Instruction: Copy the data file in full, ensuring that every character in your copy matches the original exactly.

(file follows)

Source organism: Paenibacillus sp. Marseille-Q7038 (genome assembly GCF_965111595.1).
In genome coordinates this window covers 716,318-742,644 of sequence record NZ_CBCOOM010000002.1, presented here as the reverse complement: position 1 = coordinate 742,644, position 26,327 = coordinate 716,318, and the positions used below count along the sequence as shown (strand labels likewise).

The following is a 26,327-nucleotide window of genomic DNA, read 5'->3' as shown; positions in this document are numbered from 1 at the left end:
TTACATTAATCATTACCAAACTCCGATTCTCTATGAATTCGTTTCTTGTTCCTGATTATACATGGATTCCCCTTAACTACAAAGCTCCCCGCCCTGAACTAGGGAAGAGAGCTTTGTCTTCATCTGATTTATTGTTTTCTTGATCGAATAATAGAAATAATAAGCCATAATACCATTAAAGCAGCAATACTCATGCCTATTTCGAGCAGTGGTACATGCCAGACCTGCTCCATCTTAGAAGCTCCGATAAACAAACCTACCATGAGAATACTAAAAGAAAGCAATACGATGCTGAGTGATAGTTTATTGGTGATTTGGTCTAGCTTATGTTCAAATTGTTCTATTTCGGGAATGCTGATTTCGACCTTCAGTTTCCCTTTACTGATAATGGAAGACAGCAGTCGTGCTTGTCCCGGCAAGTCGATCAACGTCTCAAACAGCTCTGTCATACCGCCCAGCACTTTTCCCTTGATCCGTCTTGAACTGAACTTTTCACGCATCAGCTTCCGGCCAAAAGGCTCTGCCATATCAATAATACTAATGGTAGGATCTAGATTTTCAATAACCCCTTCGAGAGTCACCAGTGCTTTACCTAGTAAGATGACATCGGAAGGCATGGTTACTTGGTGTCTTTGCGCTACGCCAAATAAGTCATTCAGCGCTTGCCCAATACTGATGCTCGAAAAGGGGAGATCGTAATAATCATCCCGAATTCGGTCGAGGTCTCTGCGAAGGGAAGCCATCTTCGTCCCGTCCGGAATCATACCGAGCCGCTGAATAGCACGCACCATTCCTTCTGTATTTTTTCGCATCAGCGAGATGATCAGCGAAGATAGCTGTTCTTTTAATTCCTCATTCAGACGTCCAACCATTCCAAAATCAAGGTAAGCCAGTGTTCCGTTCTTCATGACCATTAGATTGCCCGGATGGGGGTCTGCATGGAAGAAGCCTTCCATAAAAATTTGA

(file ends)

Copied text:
Source organism: Paenibacillus sp. Marseille-Q7038 (genome assembly GCF_965111595.1).
In genome coordinates this window covers 716,318-742,644 of sequence record NZ_CBCOOM010000002.1, presented here as the reverse complement: position 1 = coordinate 742,644, position 26,327 = coordinate 716,318, and the positions used below count along the sequence as shown (strand labels likewise).

The following is a 26,327-nucleotide window of genomic DNA, read 5'->3' as shown; positions in this document are numbered from 1 at the left end:
TTACATTAATCATTACCAAACTCCGATTCTCTATGAATTCGTTTCTTGTTCCTGATTATACATGGATTCCCCTTAACTACAAAGCTCCCCGCCCTGAACTAGGGAAGAGAGCTTTGTCTTCATCTGATTTATTGTTTTCTTGATCGAATAATAGAAATAATAAGCCATAATACCATTAAAGCAGCAATACTCATGCCTATTTCGAGCAGTGGTACATGCCAGACCTGCTCCATCTTAGAAGCTCCGATAAACAAACCTACCATGAGAATACTAAAAGAAAGCAATACGATGCTGAGTGATAGTTTATTGGTGATTTGGTCTAGCTTATGTTCAAATTGTTCTATTTCGGGAATGCTGATTTCGACCTTCAGTTTCCCTTTACTGATAATGGAAGACAGCAGTCGTGCTTGTCCCGGCAAGTCGATCAACGTCTCAAACAGCTCTGTCATACCGCCCAGCACTTTTCCCTTGATCCGTCTTGAACTGAACTTTTCACGCATCAGCTTCCGGCCAAAAGGCTCTGCCATATCAATAATACTAATGGTAGGATCTAGATTTTCAATAACCCCTTCGAGAGTCACCAGTGCTTTACCTAGTAAGATGACATCGGAAGGCATGGTTACTTGGTGTCTTTGCGCTACGCCAAATAAGTCATTCAGCGCTTGCCCAATACTGATGCTCGAAAAGGGGAGATCGTAATAATCATCCCGAATTCGGTCGAGGTCTCTGCGAAGGGAAGCCATCTTCGTCCCGTCCGGAATCATACCGAGCCGCTGAATAGCACGCACCATTCCTTCTGTATTTTTTCGCATCAGCGAGATGATCAGCGAAGATAGCTGTTCTTTTAATTCCTCATTCAGACGTCCAACCATTCCAAAATCAAGGTAAGCCAGTGTTCCGTTCTTCATGACCATTAGATTGCCCGGATGGGGGTCTGCATGGAAGAAGCCTTCCATAAAAATTTGA